Following an ever-growing epidemic of zombies that have risen from the dead, two Philadelphia S.W.A.T. team members, a traffic reporter, and his television executive girlfriend seek refuge in a secluded shopping mall.
There is panic throughout the nation as the dead suddenly come back to life. The film follows a group of characters who barricade themselves in an old farmhouse in an attempt to remain safe from these bloodthirsty, flesh-eating monsters.
Ash is transported with his car to 1,300 A.D., where he is captured by Lord Arthur and turned slave with Duke Henry the Red and a couple of his men. When Ash is thrown into a pit, he defeats two monsters and wins respect of Arthur's army and vassals. The Wiseman points Ash as The Chosen One that will retrieve the Necronomicon but Ash is only interested in returning home. When he learns that the only way to return to his time is using the Necronomicon, Ash decides to travel to the unholy land of the Deadites. The Wiseman advises that he must say the words "Klaatu Barada Nikto" to safely get the evil book. However, Ash forgets the last word and an army of the dead resurrects to attack Arthur fortress and recover the Necronomicon. The battle between the living and the dead is about to start and the support of Henry the Red is the only way to help Ash and Arthur to defeat the army of darkness.Written by
Claudio Carvalho, Rio de Janeiro, Brazil
The film was infamous for having four different versions of the film (US theatrical, European, Director's and US TV). Each of them included deleted/extended scenes as well as scenes that were re-edited in a different order, depending on what version the viewer watched. The one that had the most restored scenes was the 90-minute US TV version. All of these versions have been compiled in a boxset that was released in both the US and Germany. See more »
When Ash did a flip over Evil Ash and stabs him in the back, it appears that Ash's cape got caught with the sword and Evil Ash. The next shot, Evil Ash did get stabbed but Ash's cape didn't. See more »
My name is Ash and I am a slave. Close as I can figure, the year is thirteen hundred A.D and I'm being dragged to my death. It wasn't always like this, I had a real life, once. A job.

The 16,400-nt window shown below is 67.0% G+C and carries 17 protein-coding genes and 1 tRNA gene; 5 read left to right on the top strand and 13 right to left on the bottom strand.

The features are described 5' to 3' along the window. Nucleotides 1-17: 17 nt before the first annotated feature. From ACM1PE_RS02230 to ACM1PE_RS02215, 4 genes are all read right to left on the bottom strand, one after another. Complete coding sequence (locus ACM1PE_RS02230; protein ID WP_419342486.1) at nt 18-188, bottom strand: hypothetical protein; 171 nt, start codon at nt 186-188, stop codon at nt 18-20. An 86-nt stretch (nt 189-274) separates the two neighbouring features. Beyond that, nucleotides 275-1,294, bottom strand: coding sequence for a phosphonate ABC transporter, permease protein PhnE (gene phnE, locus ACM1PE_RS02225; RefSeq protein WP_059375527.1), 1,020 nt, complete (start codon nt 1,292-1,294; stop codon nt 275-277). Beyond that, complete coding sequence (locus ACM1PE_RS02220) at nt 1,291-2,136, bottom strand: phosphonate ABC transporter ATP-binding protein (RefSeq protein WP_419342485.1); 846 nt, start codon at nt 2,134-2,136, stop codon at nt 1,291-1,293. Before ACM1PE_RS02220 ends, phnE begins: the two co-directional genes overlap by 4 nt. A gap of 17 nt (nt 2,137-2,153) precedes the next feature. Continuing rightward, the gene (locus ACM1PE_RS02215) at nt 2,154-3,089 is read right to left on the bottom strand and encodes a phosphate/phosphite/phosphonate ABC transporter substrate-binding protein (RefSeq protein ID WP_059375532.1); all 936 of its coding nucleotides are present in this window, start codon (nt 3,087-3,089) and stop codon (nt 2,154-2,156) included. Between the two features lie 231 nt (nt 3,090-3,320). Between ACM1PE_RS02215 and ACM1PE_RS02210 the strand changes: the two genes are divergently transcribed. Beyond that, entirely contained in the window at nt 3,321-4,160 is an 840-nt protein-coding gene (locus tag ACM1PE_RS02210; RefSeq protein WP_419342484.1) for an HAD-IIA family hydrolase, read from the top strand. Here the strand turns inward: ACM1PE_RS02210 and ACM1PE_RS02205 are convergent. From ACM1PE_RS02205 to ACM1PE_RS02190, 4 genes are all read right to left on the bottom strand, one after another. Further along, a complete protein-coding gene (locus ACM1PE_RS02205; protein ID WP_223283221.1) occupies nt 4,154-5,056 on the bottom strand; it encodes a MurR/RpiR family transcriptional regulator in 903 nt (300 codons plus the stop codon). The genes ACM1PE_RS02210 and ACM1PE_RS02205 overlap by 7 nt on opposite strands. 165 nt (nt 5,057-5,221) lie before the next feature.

[now Ash is in a flashback]
Umm... Hardware aisle twelve, shop smart, shop S-Mart!
[back to monologue]
I had a wonderful girlfriend Linda. Together we drove to a small cabin in the mountains. It seems an archeologist had come to this remote place to translate and study his latest find...
[...] See more »
Ash can be heard laughing over the beginning of the credits in the original ending. See more »
A version that was exactly like the Australia/Japan version was shown in Finland, but only with the she-demon ending. See more »
Most people would say you can check your brain at the door before you watch this film, but I beg to differ. This is genuinely intelligent stuff here folks. The director, Sam Raimi, reminds us in this film what it is like to have fun. From the film itself, as well as the DVD featurettes, it is apparent that Mr. Raimi is having a blast doing what he does best. It shows too. Granted, there is not much in the line of plot or theme, but these would be totally gratuitous in this escapist piece. Instead, we are given a fantastic adventure, appropriately tongue-in-cheek special effects, and an ode to The Three Stooges. The facial expressions of Bruce Campbell alone make this film well worth its 80 minutes. I don't want to give away a single joke, because the experience is just too much fun. So, do yourself a favor. Watch this film without being so hard on yourself. Yes, you are allowed to laugh. There can be non-sardonic humor in modern day America. Sam Raimi proves it.
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